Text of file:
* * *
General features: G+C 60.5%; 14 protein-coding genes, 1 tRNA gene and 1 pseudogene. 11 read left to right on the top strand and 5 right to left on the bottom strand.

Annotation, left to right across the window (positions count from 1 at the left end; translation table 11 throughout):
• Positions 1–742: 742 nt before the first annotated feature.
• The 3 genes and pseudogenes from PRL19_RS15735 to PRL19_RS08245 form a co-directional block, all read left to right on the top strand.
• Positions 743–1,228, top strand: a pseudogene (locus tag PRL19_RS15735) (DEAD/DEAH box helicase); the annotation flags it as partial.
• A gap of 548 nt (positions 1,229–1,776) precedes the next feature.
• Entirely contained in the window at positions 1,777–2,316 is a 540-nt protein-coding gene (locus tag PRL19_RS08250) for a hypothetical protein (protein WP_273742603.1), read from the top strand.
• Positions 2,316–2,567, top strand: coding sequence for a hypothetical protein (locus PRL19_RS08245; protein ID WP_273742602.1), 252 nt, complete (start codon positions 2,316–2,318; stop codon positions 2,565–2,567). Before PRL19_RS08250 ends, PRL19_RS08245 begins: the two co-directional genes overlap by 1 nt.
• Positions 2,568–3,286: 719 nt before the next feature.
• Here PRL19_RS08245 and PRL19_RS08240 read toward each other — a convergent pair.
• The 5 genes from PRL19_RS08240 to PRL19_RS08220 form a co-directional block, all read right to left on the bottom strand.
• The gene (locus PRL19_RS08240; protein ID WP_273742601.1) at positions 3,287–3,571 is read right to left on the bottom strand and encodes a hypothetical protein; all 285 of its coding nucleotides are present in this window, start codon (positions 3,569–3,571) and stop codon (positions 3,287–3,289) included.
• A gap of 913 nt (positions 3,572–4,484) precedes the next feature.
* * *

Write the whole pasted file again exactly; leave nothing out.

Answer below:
General features: G+C 60.5%; 14 protein-coding genes, 1 tRNA gene and 1 pseudogene. 11 read left to right on the top strand and 5 right to left on the bottom strand.

Annotation, left to right across the window (positions count from 1 at the left end; translation table 11 throughout):
• Positions 1–742: 742 nt before the first annotated feature.
• The 3 genes and pseudogenes from PRL19_RS15735 to PRL19_RS08245 form a co-directional block, all read left to right on the top strand.
• Positions 743–1,228, top strand: a pseudogene (locus tag PRL19_RS15735) (DEAD/DEAH box helicase); the annotation flags it as partial.
• A gap of 548 nt (positions 1,229–1,776) precedes the next feature.
• Entirely contained in the window at positions 1,777–2,316 is a 540-nt protein-coding gene (locus tag PRL19_RS08250) for a hypothetical protein (protein WP_273742603.1), read from the top strand.
• Positions 2,316–2,567, top strand: coding sequence for a hypothetical protein (locus PRL19_RS08245; protein ID WP_273742602.1), 252 nt, complete (start codon positions 2,316–2,318; stop codon positions 2,565–2,567). Before PRL19_RS08250 ends, PRL19_RS08245 begins: the two co-directional genes overlap by 1 nt.
• Positions 2,568–3,286: 719 nt before the next feature.
• Here PRL19_RS08245 and PRL19_RS08240 read toward each other — a convergent pair.
• The 5 genes from PRL19_RS08240 to PRL19_RS08220 form a co-directional block, all read right to left on the bottom strand.
• The gene (locus PRL19_RS08240; protein ID WP_273742601.1) at positions 3,287–3,571 is read right to left on the bottom strand and encodes a hypothetical protein; all 285 of its coding nucleotides are present in this window, start codon (positions 3,569–3,571) and stop codon (positions 3,287–3,289) included.
• A gap of 913 nt (positions 3,572–4,484) precedes the next feature.